Summary: Report of the IBC on Updating Its Reflection on the Human Genome and Human Rights

Image: Stephen Dixon and Feng Zhang
Image: Stephen Dixon and Feng Zhang


[Read the full report here.]

We are human because of the interplay of many biological, historical, and cultural determinants, which preserve the feeling of our fundamental unity and nourish the richness of our diversity. This is why the human genome is one of the premises of freedom itself and not simply raw material to manipulate at leisure. Scientific advancements in this field are likely to offer unprecedented tools against diseases. Therefore, it is crucial to acknowledge that these opportunities should never become the privilege of the few. What is heritage of humanity entails sharing both responsibilities and benefits.” (pg 4)

The report focused on these selected fields:

  1. Direct-to-consumer genetic tests and non-health care related analysis;
  2. Precision/personalized medicine;
  3. Biobanks;
  4. Non-invasive prenatal testing;
  5. Emerging techniques for engineering gametes and editing the human genome.

Shortened Executive Summary

Five ethical principles and societal challenges have been addressed:

  • Respect for autonomy and privacy: an individual’s genetic data are among the most “personal” data. They have to be protected;
  • Justice and solidarity: genetics promises to offer an unprecedented contribution to improve health care. These advancements should be shared with society as a whole and with the international community; any discrimination has to be avoided;
  • Understanding of illness and health: it might be emotionally relieving or, on the contrary, upsetting for an individual to know about his or her genetic endowment. At the same time, behavioral, social, and environmental determinants of health play a crucial role. Underestimation of the complexity of factors influencing health should be avoided;
  • Cultural, social and economic context of science: globalization, access to information and growing pluralism strengthens the necessity of deeper reflection on the value, meaning, and direction of science as well as of a legal framework complying with the respect of fundamental human rights;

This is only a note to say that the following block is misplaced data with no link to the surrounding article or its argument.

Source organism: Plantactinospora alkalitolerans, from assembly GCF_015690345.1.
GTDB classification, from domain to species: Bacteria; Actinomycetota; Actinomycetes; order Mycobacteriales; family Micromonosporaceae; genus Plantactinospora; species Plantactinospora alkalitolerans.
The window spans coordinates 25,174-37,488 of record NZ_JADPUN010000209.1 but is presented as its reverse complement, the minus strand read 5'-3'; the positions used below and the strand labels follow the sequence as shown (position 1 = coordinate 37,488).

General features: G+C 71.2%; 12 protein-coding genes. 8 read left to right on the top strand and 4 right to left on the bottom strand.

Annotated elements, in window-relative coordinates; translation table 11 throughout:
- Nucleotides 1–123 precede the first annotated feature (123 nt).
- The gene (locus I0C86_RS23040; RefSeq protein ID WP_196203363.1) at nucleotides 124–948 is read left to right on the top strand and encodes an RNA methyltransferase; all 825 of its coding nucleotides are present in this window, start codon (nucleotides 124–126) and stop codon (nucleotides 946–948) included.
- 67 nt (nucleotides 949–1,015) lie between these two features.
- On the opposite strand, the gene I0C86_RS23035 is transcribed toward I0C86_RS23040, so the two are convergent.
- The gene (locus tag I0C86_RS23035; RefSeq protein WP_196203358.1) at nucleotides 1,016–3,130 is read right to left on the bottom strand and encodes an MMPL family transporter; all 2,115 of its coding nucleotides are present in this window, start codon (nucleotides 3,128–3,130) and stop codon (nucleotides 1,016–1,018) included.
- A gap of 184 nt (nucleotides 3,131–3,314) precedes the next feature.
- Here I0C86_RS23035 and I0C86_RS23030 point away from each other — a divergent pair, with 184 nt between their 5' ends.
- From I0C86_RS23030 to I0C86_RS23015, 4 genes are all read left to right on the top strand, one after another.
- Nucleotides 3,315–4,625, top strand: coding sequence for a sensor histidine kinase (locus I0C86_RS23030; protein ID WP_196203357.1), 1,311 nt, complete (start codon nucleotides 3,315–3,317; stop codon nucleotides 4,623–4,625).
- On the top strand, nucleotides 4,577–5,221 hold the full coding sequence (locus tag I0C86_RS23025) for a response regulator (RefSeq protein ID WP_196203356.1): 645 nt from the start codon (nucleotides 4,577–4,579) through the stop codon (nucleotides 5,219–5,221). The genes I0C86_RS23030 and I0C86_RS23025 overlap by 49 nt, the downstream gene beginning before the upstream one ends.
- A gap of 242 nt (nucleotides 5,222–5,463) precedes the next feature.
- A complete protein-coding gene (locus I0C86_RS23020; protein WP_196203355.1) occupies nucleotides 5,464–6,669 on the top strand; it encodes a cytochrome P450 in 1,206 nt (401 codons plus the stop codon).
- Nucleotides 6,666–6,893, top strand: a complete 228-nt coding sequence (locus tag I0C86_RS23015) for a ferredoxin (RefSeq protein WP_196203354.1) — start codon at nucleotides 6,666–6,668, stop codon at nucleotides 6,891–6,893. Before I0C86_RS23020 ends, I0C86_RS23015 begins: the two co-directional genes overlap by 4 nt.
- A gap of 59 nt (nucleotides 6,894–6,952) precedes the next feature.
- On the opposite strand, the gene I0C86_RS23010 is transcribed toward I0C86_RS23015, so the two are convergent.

• Responsibility towards future generations: great and specific attention is required in the field of genome editing.

States and governments are called on to:

  1. legally ban human cloning for reproductive purposes;
  2. Agree on a moratorium on genome engineering of the human germline, at least as long as the safety and efficacy of the procedures are not adequately proven as treatments;
  3. No one can act alone. Everyone must cooperate on a global standard;
  4. Everyone needs to adopt non-controversial (as possible) rules, procedures and solutions, with regard to the issues of modifying the human genome and producing and destroying human embryos.
  5. Adopt legislative and other measures, in order to:
    • quality-assurance around direct-to- consumer tests (including non-medical tests) to mitigate risks and avoid misuse;
    • organize health care systems so that precision medicine can be shared with all society, without inequality and discrimination;
    • develop trustworthy governance for biobanks and biobank security and harmonize the rules internationally;
    • ensure that genetic screening and NIPT comply both with the right to autonomous choices and the principles of non-discrimination and non-stigmatization and respect for every human being in her or his uniqueness.
  6. Consider a revision of the existing UNESCO Declarations: the cogency of principles remains untouched; some applications could need updating.

The community of scientists and related regulatory bodies are called on to:

  1. Strengthen communication internationally to update research and share information on the efficacy, safety, and consequences of new technologies;
  2. Set high quality certification standards for service delivery;
  3. Promote the use of genetic tests only for health purposes;
  4. Renounce the pursuit of spectacular experiments that do not comply with the respect of fundamental human rights and universal normative ethical standards and of those with unproven efficacy and safety.

Media and educators are called on to:

  1. Raise awareness and promote health/scientific literacy, to empower people to make conscious and responsible use of new technologies;
  2. Avoid any sensationalism and encouragement of what is still a mere hope for a future to come, if not a deceptive promise;
  3. Disseminate and strengthen the idea that scientific advancements in biomedicine entail responsibilities, which cannot be left only to market forces of demand and supply to define the line of what should be accepted and allowed.

Economic actors and for-profit companies are called on to:

  1. Comply with principles and regulations that ensure the highest standard of qualityand safety for consumers and respect for privacy;
  2. Refrain from circumventing restrictions in a particular country, in order to take advantage of weaker rules in other countries and maximize profit.

UDBHR principles: human dignity; autonomy and individual responsibility; respect for vulnerable people and personal integrity; privacy and confidentiality; equality, justice and equity; non-discrimination and non-stigmatization; respect for cultural diversity and pluralism; solidarity and cooperation; social responsibility for health; sharing of benefits; protection of future generations; protection of the environment, the biosphere and biodiversity.


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